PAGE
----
In another year — 2019, for example — the absence of the giant American flag that has traditionally draped Ridgefield’s Town Hall from Memorial Day through the Fourth of July might not have drawn as much interest or speculation.

But at this moment in 2020 — when the nation is confronting its history in the aftermath of George Floyd’s death and the protests and public outrage that followed — flags have taken on added symbolism and debate: Mississippi recently retired its 126-year-old state flag, which included the Confederate battle emblem, and President Donald Trump has suggested legislation be enacted to make burning the American flag a crime punishable by at least one year in jail.

So even though that out-sized version of the Stars and Stripes (20-feet wide and 40-feet long) hasn’t graced the front of town hall since late July 2018, it’s non-appearance this year has generated questions, complaints and criticism on social media and calls and emails to the selectman’s office. Several online commenters have even wondered whether First Selectman Rudy Marconi, a Democrat, has purposefully withheld displaying the American flag as a rebuke to President Trump.

“Some people clearly have too much free time,” Marconi said during a phone interview Friday afternoon. “I can assure them that there is no conspiracy going on here.”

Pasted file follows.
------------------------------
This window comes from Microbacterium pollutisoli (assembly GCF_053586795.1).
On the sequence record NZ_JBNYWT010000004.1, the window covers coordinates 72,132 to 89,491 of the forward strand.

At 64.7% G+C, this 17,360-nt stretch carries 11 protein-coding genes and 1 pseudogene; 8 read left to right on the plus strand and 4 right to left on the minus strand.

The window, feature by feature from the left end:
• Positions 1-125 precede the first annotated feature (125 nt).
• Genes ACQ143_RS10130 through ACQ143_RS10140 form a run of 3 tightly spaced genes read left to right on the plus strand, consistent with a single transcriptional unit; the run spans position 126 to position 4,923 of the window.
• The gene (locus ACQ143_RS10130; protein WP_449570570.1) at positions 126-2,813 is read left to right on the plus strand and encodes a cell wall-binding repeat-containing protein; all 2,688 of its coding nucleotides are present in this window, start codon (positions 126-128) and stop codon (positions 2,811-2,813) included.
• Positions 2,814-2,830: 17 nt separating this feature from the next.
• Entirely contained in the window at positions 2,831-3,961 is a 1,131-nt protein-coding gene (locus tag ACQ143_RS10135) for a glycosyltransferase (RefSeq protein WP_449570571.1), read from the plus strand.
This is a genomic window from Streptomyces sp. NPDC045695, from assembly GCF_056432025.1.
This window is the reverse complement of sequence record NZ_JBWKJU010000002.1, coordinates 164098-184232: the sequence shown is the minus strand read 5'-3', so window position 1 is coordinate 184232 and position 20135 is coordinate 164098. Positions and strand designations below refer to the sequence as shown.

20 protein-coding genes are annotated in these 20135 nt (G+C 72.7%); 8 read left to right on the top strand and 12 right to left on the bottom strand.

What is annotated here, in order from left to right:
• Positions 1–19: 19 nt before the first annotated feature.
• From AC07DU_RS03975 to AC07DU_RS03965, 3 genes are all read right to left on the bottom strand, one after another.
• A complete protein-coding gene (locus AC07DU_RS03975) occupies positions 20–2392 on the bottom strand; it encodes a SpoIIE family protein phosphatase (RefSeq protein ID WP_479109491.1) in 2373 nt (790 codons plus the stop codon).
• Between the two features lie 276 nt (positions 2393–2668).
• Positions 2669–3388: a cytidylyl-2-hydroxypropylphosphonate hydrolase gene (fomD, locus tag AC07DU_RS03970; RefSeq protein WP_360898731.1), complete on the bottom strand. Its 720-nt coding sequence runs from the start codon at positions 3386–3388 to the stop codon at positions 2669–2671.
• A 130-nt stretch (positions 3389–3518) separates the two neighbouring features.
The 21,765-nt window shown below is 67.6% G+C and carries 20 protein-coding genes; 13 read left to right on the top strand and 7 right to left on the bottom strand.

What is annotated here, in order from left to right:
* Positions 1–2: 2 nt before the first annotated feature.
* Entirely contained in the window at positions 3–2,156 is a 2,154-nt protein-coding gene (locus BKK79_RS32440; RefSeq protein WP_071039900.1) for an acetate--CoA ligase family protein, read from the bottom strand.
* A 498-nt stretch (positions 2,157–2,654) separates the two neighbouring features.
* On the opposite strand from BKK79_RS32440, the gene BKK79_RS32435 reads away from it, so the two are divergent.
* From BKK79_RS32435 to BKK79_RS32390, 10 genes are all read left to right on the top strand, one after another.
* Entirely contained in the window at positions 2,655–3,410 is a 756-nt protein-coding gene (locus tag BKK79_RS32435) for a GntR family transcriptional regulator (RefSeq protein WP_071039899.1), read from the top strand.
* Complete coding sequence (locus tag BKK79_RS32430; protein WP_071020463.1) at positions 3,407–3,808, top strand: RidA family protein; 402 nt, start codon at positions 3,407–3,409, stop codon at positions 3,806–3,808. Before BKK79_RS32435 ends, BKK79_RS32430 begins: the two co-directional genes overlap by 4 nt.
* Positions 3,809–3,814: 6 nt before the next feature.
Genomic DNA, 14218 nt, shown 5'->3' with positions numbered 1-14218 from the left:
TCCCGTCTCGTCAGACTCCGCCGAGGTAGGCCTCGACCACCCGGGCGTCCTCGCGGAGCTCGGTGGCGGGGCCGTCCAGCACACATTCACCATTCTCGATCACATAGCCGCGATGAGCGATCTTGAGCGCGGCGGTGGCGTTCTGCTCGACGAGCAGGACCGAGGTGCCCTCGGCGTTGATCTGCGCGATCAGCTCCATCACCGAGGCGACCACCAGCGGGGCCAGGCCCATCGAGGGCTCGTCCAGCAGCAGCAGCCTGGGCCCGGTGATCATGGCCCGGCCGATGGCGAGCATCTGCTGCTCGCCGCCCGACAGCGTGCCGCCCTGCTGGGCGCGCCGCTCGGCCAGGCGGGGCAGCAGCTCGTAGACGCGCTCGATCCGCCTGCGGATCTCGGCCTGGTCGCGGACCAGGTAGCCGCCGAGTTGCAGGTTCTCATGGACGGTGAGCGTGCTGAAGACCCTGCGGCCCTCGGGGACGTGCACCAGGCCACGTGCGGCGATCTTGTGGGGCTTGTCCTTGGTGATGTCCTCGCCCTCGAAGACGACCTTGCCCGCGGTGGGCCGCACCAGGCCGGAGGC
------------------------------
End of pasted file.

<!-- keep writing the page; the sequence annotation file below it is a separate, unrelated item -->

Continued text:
The big American flag, which bathed Main Street in a patriotic glow for several decades, has not been hung since two stately Siberian Elm trees were diagnosed with wood rot and removed from in front of town hall at the end of July 2018. A guide wire running between the trees was used to support the flag.

“We’ve been looking at different options since then but nothing has worked out, Marconi said. “There’s no way to plant existing trees that are that big, and adding two more flagpoles would give us four [flagpoles] in front of town hall and look terrible. There’s also a question of whether two new flagpoles would be strong enough to support the big flag when it’s stretched between them.”

A smaller American flag flies year-round on one of the existing flagpoles, and the Connecticut state flag hangs on the other.

Marconi said a possible solution for restoring the large flag has come from Chris Curnan, an artist who lives in Ridgefield.

“Chris Curnan had the idea of attaching two pieces of channel iron to the roof of town hall and using that to hang the flag,” Marconi said. “We think it might work.”

Marconi said he began discussing the project with Danbury-based Di Salvo Engineering before the coronavirus pandemic interrupted.

“We will resume those discussions when we can,” Marconi said. “We can’t do anything without having structural engineers approve the project.

“In the meantime, we are still open for suggestions,” Marconi said. “I’m sure there are some smart people out there, so if anyone has a good idea they can submit it.”